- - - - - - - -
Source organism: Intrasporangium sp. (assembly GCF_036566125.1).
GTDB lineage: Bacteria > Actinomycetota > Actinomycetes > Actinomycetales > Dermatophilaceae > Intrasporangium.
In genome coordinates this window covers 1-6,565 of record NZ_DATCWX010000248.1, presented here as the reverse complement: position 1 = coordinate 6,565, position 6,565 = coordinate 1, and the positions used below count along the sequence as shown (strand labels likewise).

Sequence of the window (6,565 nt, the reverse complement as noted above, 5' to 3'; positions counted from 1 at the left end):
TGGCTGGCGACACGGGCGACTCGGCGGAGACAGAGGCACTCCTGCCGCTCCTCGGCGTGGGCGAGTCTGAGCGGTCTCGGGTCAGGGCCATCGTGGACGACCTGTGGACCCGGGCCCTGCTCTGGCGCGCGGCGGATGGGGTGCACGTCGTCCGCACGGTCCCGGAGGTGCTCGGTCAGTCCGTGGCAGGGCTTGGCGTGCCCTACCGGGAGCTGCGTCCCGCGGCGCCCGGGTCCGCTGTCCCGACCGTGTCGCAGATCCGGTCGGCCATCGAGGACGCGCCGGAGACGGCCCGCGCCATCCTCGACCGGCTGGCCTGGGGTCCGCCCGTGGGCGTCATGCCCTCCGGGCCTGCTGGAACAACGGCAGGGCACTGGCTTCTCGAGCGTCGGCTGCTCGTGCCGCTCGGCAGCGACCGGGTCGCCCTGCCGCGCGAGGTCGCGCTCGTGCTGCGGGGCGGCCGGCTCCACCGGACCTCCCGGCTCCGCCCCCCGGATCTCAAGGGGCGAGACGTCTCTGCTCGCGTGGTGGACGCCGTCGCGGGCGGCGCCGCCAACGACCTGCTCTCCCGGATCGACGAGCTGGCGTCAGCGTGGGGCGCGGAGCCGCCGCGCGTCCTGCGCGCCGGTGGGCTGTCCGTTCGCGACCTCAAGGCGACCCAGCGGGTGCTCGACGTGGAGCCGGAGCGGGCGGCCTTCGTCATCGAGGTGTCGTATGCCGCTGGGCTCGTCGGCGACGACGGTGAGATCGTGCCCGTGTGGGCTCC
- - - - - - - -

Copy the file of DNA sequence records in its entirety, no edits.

Source organism: Intrasporangium sp. (assembly GCF_036566125.1).
GTDB lineage: Bacteria > Actinomycetota > Actinomycetes > Actinomycetales > Dermatophilaceae > Intrasporangium.
In genome coordinates this window covers 1-6,565 of record NZ_DATCWX010000248.1, presented here as the reverse complement: position 1 = coordinate 6,565, position 6,565 = coordinate 1, and the positions used below count along the sequence as shown (strand labels likewise).

Sequence of the window (6,565 nt, the reverse complement as noted above, 5' to 3'; positions counted from 1 at the left end):
TGGCTGGCGACACGGGCGACTCGGCGGAGACAGAGGCACTCCTGCCGCTCCTCGGCGTGGGCGAGTCTGAGCGGTCTCGGGTCAGGGCCATCGTGGACGACCTGTGGACCCGGGCCCTGCTCTGGCGCGCGGCGGATGGGGTGCACGTCGTCCGCACGGTCCCGGAGGTGCTCGGTCAGTCCGTGGCAGGGCTTGGCGTGCCCTACCGGGAGCTGCGTCCCGCGGCGCCCGGGTCCGCTGTCCCGACCGTGTCGCAGATCCGGTCGGCCATCGAGGACGCGCCGGAGACGGCCCGCGCCATCCTCGACCGGCTGGCCTGGGGTCCGCCCGTGGGCGTCATGCCCTCCGGGCCTGCTGGAACAACGGCAGGGCACTGGCTTCTCGAGCGTCGGCTGCTCGTGCCGCTCGGCAGCGACCGGGTCGCCCTGCCGCGCGAGGTCGCGCTCGTGCTGCGGGGCGGCCGGCTCCACCGGACCTCCCGGCTCCGCCCCCCGGATCTCAAGGGGCGAGACGTCTCTGCTCGCGTGGTGGACGCCGTCGCGGGCGGCGCCGCCAACGACCTGCTCTCCCGGATCGACGAGCTGGCGTCAGCGTGGGGCGCGGAGCCGCCGCGCGTCCTGCGCGCCGGTGGGCTGTCCGTTCGCGACCTCAAGGCGACCCAGCGGGTGCTCGACGTGGAGCCGGAGCGGGCGGCCTTCGTCATCGAGGTGTCGTATGCCGCTGGGCTCGTCGGCGACGACGGTGAGATCGTGCCCGTGTGGGCTCC